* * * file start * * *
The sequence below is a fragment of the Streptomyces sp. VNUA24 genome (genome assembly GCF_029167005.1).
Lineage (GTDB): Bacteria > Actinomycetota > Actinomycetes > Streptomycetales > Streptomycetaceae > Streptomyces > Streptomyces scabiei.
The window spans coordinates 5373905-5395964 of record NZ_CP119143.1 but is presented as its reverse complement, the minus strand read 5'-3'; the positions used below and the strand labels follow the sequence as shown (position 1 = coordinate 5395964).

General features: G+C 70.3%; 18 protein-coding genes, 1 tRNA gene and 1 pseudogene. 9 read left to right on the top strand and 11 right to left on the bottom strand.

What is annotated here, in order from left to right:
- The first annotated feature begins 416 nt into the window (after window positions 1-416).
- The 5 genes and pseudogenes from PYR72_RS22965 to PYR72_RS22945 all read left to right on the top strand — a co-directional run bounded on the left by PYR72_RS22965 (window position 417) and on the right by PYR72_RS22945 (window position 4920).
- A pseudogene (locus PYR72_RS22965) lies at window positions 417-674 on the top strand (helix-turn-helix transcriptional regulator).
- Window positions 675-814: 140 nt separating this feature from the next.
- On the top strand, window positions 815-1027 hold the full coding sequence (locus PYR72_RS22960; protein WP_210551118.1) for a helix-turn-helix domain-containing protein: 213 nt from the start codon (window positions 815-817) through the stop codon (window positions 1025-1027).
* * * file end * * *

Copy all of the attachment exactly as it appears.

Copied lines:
The sequence below is a fragment of the Streptomyces sp. VNUA24 genome (genome assembly GCF_029167005.1).
Lineage (GTDB): Bacteria > Actinomycetota > Actinomycetes > Streptomycetales > Streptomycetaceae > Streptomyces > Streptomyces scabiei.
The window spans coordinates 5373905-5395964 of record NZ_CP119143.1 but is presented as its reverse complement, the minus strand read 5'-3'; the positions used below and the strand labels follow the sequence as shown (position 1 = coordinate 5395964).

General features: G+C 70.3%; 18 protein-coding genes, 1 tRNA gene and 1 pseudogene. 9 read left to right on the top strand and 11 right to left on the bottom strand.

What is annotated here, in order from left to right:
- The first annotated feature begins 416 nt into the window (after window positions 1-416).
- The 5 genes and pseudogenes from PYR72_RS22965 to PYR72_RS22945 all read left to right on the top strand — a co-directional run bounded on the left by PYR72_RS22965 (window position 417) and on the right by PYR72_RS22945 (window position 4920).
- A pseudogene (locus PYR72_RS22965) lies at window positions 417-674 on the top strand (helix-turn-helix transcriptional regulator).
- Window positions 675-814: 140 nt separating this feature from the next.
- On the top strand, window positions 815-1027 hold the full coding sequence (locus PYR72_RS22960; protein WP_210551118.1) for a helix-turn-helix domain-containing protein: 213 nt from the start codon (window positions 815-817) through the stop codon (window positions 1025-1027).